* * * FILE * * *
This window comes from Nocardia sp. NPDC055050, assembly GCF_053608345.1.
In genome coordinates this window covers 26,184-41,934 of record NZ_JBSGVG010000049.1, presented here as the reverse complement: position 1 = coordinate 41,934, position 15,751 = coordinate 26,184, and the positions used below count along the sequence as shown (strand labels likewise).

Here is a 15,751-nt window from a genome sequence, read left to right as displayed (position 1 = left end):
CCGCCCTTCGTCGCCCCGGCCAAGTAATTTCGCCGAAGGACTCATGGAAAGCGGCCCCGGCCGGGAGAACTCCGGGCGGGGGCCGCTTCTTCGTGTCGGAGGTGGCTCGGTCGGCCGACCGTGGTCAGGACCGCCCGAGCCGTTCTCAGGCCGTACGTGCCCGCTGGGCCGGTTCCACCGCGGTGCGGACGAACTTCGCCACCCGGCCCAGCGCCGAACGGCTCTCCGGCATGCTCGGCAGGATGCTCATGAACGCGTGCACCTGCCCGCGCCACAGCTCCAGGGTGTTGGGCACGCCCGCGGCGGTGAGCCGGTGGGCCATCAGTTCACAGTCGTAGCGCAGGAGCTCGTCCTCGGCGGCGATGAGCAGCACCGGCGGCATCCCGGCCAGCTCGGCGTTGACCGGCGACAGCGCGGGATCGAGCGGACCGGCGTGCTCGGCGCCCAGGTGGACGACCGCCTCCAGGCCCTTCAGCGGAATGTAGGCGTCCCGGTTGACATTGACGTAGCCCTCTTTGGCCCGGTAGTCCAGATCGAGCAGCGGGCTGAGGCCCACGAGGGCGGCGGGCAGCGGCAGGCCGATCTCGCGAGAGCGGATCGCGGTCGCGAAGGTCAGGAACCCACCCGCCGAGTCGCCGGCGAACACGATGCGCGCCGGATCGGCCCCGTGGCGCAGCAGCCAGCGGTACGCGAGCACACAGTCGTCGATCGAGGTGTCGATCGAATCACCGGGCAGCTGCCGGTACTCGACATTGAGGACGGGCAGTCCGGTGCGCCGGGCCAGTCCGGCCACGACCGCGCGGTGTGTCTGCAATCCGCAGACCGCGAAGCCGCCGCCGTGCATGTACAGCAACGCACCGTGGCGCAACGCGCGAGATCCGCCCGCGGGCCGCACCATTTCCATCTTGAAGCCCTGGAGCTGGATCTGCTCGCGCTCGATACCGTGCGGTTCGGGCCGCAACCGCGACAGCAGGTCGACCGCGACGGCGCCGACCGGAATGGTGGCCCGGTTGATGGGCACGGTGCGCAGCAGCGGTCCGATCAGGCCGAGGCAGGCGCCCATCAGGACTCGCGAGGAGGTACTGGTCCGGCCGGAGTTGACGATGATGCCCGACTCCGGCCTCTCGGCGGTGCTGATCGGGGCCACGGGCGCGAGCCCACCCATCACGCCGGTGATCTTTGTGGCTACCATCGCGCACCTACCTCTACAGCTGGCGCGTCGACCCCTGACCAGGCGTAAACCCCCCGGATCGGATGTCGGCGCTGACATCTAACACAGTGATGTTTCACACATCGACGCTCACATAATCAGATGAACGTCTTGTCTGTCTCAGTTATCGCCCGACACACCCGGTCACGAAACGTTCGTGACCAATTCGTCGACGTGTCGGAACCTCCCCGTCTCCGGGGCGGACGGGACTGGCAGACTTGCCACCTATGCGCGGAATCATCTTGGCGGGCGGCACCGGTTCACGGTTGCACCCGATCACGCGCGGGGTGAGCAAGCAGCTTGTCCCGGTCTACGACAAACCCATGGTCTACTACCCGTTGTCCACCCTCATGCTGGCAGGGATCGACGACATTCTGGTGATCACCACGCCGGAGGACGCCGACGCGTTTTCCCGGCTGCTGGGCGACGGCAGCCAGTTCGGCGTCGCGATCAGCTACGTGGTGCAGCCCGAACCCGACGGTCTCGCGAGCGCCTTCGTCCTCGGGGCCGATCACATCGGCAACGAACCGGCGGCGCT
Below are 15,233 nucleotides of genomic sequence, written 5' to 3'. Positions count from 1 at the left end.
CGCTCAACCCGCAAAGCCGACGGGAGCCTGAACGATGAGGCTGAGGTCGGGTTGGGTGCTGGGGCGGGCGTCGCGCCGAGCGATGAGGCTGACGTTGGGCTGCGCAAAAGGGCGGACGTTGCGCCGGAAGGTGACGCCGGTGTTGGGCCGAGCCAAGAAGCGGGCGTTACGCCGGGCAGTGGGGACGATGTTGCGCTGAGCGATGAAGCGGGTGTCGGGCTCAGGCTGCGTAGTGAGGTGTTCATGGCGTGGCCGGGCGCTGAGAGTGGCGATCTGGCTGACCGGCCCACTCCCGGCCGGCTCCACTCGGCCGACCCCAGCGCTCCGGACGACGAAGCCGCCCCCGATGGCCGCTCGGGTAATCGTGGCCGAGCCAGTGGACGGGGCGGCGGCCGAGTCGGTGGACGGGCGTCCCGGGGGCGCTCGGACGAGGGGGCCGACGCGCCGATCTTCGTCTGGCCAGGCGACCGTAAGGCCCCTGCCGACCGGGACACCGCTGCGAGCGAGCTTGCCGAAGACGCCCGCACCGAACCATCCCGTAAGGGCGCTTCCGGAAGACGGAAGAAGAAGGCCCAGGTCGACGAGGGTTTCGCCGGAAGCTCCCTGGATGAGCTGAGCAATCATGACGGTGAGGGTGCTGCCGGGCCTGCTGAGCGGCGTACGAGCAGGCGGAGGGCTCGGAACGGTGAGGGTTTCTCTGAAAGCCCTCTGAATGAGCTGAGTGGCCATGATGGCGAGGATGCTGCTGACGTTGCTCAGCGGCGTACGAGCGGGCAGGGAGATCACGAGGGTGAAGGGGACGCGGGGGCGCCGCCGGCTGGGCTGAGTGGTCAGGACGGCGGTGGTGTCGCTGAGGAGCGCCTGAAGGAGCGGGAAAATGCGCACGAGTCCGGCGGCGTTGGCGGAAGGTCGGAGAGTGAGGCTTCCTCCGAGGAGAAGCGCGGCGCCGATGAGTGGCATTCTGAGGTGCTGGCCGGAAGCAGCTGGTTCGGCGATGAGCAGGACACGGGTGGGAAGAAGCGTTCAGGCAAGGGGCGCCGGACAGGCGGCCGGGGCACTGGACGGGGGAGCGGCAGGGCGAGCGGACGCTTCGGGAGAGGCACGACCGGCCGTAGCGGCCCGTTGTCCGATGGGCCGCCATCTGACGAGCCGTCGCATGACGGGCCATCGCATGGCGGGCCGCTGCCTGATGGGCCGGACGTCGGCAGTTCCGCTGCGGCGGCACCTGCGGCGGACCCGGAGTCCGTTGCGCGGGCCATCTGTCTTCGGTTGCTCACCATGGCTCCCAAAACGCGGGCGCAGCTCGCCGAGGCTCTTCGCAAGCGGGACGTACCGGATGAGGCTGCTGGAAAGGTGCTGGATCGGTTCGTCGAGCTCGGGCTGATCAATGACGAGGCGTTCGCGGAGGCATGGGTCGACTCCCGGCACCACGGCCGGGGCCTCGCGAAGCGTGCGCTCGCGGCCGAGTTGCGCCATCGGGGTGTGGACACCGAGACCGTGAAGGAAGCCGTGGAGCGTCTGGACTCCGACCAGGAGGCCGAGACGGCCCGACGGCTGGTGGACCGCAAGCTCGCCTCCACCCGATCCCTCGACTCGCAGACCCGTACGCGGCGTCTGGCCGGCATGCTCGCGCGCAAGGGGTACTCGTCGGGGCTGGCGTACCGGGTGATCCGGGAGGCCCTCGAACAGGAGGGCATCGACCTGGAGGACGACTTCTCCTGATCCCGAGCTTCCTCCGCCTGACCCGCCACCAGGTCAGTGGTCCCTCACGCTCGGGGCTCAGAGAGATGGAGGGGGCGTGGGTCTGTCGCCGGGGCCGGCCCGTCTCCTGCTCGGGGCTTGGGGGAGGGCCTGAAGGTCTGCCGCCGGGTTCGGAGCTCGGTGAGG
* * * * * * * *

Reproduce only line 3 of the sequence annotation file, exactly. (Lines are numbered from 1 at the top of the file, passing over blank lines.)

Here is a 15,751-nt window from a genome sequence, read left to right as displayed (position 1 = left end):